LBO MAN
By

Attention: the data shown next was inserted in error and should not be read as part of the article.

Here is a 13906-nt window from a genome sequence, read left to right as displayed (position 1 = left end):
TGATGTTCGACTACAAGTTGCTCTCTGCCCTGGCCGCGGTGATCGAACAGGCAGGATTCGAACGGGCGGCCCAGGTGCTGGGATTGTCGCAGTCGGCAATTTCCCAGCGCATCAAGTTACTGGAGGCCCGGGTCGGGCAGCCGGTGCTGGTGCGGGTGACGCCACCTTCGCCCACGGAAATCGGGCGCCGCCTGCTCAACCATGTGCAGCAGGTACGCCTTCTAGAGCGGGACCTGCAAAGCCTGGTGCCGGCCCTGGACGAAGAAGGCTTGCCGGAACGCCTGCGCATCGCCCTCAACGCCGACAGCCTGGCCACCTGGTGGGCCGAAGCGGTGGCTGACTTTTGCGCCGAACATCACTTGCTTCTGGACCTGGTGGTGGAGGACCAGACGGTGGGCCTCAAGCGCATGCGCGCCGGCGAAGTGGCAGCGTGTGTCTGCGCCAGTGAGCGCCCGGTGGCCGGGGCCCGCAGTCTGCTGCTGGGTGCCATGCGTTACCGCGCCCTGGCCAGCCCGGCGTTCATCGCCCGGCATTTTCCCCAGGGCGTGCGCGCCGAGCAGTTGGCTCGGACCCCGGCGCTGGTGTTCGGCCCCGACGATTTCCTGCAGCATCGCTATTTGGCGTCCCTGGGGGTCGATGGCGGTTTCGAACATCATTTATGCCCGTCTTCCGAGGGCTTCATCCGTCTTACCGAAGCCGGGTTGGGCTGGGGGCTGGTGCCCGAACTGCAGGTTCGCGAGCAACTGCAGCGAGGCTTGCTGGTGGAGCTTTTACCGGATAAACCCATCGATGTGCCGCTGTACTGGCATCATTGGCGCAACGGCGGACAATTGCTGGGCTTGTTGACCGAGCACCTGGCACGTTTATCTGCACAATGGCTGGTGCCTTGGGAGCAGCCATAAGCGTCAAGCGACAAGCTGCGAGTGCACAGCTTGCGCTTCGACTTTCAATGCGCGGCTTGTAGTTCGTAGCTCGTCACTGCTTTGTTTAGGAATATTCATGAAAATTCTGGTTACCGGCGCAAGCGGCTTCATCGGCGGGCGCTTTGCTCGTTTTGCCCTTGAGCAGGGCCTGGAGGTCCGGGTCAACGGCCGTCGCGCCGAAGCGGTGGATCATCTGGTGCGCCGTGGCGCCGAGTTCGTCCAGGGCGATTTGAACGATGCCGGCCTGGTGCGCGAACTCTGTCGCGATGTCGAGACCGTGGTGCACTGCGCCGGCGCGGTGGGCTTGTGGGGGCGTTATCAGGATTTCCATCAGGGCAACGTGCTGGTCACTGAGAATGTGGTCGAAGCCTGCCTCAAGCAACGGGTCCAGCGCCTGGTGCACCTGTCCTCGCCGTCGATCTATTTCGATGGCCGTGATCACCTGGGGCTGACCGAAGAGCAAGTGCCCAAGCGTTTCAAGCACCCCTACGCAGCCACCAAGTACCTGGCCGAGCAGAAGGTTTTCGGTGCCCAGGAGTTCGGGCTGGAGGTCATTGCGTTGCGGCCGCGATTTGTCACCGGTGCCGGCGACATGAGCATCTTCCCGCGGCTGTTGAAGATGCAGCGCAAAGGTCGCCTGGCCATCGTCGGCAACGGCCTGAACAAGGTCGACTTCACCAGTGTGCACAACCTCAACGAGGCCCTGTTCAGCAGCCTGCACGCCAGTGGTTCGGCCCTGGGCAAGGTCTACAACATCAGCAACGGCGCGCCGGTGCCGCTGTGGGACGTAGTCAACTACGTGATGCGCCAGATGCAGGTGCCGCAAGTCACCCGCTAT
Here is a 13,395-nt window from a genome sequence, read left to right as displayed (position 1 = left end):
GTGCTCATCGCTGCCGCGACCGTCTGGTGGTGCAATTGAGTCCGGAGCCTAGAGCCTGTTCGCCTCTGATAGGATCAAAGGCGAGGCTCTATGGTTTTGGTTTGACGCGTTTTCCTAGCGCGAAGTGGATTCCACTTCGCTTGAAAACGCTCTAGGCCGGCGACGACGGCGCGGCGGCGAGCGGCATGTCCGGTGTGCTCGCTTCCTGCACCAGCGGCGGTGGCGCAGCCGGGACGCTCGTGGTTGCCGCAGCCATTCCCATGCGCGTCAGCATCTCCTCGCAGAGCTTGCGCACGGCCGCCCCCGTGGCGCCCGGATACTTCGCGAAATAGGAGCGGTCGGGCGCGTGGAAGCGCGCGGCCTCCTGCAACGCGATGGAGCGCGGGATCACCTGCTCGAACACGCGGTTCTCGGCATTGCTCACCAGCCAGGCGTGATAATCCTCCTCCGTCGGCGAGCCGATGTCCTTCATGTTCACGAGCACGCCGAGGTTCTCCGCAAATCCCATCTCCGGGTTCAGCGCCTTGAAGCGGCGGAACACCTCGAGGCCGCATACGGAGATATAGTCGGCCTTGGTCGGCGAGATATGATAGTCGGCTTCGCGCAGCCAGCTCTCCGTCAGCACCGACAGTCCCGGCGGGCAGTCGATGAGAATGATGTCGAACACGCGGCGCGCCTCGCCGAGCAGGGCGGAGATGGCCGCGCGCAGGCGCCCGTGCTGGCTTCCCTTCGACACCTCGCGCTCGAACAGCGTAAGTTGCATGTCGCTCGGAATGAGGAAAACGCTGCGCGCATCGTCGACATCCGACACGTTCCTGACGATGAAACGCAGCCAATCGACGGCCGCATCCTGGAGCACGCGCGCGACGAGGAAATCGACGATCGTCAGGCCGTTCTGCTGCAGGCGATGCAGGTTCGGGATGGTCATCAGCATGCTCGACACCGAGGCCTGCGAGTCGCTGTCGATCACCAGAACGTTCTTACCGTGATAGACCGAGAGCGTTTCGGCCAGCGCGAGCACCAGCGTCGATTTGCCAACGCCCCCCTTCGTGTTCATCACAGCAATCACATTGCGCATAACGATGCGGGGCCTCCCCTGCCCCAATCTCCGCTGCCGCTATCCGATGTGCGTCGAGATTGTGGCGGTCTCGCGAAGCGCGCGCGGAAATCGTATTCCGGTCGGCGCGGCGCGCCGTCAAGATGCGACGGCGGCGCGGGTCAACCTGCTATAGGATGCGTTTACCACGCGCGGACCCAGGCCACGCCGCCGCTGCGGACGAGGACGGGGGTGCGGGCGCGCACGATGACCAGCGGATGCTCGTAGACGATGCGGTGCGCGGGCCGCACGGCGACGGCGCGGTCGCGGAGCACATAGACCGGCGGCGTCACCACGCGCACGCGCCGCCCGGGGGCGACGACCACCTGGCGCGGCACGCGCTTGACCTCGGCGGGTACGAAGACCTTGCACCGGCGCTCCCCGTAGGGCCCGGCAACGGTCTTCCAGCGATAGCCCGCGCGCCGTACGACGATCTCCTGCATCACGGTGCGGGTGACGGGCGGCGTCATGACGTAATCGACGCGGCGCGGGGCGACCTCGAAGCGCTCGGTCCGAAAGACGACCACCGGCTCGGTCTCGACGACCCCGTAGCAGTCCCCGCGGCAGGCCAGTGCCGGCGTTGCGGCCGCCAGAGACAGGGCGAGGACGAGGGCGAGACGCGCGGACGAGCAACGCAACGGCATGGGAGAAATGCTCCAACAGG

(FORTUNE Magazine) – Is this a comic book concept for the Nineties or what? Picture a cigar- chomping financier -- you know, a real socialite, a Bruce Wayne type. But at night this guy sneaks out to swoop down on unsuspecting companies, pruning off fat and pulling out fantastic profits. LBO Man! For Ronald Perelman, 48, life and pop art are about to converge. In 1989 the financier paid $83 million -- just $11 million in cash, the rest borrowed -- to buy Marvel Entertainment Group, the comic book publisher. Now he's selling 29% in an initial public offering. If he gets his anticipated price (about $15 a share), Perelman could clear $30 million and still hold stock worth $128 million. Whence cometh this marvel? Except for Spider-Man, Marvel's characters (Thor, X-Men, the Silver Surfer) aren't as well known to old fogies as rival DC Comics' pantheon (Superman and Batman). But the company dominates the industry with 49% of the market, vs. DC's 30%, and the five top-selling titles, according to major wholesaler Capital City Distribution. The scales could tip further: Retailers have already placed advance orders for 3.6 million of Marvel's new X-Force comic, making it the best seller ever. More than 90% will go to specialty stores, which can't return unsold copies. Perelman has lifted nonreturnables from 54% of revenues to 73%. That's partly why, as Marvel's sales climbed 18% last year to $81 million, earnings rose 123% to $5 million. Some of this profit comes out of the pockets of ''zombies,'' the trade's term for die-hard collectors who buy Marvel's entire lineup (monthly cost: $165). Hey, now there's a concept. The revenge of the zombies. Picture it. Hundreds of scruffy teens arise from their bedrooms and . . .